When it comes to the benefits of insulating windows and doors, the Australian consumer is in need of information. Here are a few things you may not have known about double-glazing
After reading the following facts and figures, you will probably think long and hard about what you install in your home. Ecovue shares its expertise on the variables and components you need to choose well to ensure your insulation performs at its optimum level.
1. Double glazing. Two panes of glass with a gap between is the only effective way to insulate a window. Single glazing doesn’t work and that’s why double glazing is compulsory for new builds in most countries (including NZ and China), yet Australia still favours single-glazing. When you measure the amount of heat that can be transferred through windows (87 per cent heat gain during summer and 49 per cent heat loss in winter) you can’t help but ask why we haven’t been shown these figures before.
You do have to question the logic of insulating your roof, walls and floor but not your windows, which in Australia represents a high square-metreto- floor ratio.
2. Low-emissivity glass. Known as Low-e, this glass has a coating applied to reduce the transmission of radiant heat and UV. The coating is commonly applied to single glazing as some sort of a compromise — and it will certainly perform better than untreated glass. However, it is less effective than a soft coating applied to the inside of a double-glazed unit, which can reflect up to 75 per cent of UV and radiant heat — enough to make facing east or west comfortable in summer.
3. Noise reduction. By increasing the size of the air gap between two panes, more sound is blocked. When you combine that with the right seals, you can stop up to 44 decibels or 80 per cent of outdoor noise — which is ideal if you live near a busy road, under a flight path or simply have neighbours who enjoy their late and loud evenings.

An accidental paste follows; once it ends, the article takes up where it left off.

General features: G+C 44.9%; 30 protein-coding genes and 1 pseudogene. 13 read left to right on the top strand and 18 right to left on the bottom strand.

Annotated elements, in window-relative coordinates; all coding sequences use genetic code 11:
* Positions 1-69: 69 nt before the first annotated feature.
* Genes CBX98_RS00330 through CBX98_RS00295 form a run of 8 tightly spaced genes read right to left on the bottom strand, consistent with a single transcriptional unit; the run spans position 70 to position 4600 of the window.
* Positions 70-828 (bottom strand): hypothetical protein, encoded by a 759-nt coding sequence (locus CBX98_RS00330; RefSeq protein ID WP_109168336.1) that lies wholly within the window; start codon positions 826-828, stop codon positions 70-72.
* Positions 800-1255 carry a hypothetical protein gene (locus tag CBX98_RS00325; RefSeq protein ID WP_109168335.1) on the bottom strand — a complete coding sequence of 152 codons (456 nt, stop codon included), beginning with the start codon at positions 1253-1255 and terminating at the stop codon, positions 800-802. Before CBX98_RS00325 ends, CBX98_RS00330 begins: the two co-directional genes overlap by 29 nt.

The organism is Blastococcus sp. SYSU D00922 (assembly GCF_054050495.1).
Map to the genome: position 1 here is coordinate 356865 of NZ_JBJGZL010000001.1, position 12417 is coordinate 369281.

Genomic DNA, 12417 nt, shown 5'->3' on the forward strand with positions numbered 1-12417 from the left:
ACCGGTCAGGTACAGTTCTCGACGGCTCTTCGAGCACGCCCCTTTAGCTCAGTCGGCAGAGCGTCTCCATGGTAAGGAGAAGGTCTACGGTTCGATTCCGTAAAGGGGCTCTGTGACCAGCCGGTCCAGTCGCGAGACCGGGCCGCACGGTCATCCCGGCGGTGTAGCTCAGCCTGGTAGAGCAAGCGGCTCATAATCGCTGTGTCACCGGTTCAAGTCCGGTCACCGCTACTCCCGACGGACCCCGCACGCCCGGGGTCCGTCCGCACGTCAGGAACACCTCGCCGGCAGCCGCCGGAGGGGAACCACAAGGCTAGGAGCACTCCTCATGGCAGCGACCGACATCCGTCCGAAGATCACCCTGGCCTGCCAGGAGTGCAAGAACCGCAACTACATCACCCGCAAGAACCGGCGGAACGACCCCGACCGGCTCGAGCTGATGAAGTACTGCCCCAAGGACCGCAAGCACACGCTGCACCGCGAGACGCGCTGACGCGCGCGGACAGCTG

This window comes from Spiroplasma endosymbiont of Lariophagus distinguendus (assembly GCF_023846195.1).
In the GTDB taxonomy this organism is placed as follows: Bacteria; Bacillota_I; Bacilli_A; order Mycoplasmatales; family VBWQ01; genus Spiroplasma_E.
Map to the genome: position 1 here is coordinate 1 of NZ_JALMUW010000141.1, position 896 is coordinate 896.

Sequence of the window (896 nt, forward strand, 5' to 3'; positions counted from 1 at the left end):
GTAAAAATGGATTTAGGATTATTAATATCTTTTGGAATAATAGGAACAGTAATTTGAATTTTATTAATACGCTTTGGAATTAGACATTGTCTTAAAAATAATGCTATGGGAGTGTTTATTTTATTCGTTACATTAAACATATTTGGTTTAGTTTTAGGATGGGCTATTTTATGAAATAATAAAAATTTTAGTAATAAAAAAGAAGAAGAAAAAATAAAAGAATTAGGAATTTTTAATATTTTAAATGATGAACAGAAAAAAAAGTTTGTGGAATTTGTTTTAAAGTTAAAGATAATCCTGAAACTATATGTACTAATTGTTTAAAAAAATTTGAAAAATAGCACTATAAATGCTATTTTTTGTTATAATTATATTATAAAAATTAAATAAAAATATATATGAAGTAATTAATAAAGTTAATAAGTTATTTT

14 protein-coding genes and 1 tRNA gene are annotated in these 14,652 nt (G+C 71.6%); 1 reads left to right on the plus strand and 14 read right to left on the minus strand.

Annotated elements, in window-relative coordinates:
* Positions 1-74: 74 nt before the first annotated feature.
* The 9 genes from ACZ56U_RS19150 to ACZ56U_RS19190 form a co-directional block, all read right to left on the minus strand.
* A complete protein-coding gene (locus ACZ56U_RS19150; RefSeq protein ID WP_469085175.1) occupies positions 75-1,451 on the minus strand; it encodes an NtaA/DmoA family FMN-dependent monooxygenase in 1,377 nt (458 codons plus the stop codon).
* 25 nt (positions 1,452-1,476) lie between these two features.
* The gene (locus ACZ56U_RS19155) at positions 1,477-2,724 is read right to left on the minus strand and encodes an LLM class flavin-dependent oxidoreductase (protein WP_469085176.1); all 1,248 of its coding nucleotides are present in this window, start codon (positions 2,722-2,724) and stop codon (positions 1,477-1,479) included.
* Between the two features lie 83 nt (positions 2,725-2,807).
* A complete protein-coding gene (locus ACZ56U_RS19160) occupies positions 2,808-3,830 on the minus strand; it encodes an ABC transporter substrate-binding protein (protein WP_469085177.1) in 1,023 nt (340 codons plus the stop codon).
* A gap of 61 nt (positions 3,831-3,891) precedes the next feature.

4.Thermally effective frame. Selecting the
right glazing is not enough if you are trying
to ensure comfort all year round. Aluminium
frames (which currently constitute 80–90
per cent of the Australian window market) are
conductors of heat and cold, transferring the outside
climate directly into your home. If you are interested
in double glazing, ensure that you also choose a
thermally insulated material such as timber, fibreglass
or the newer uPVC, a UV-treated plastic that lasts a
lifetime with minimal maintenance.
5. Airtight seals. The seals of your windows are the final piece of the puzzle. It goes without saying that you’ll want to let fresh air in when the temperature outside is comfortable, but if your home is breeze-proof you have complete control over what air comes through your home. By having flexibility in your windows and doors you can decide what is the best mode of staying cool this summer and you’ll likely find you don’t need to use your air-conditioner nearly as much.
If you are interested in having windows that insulate, stop noise and reflect the summer heat — and require little maintenance get in touch with Ecovue direct
Tel 02 9648 1777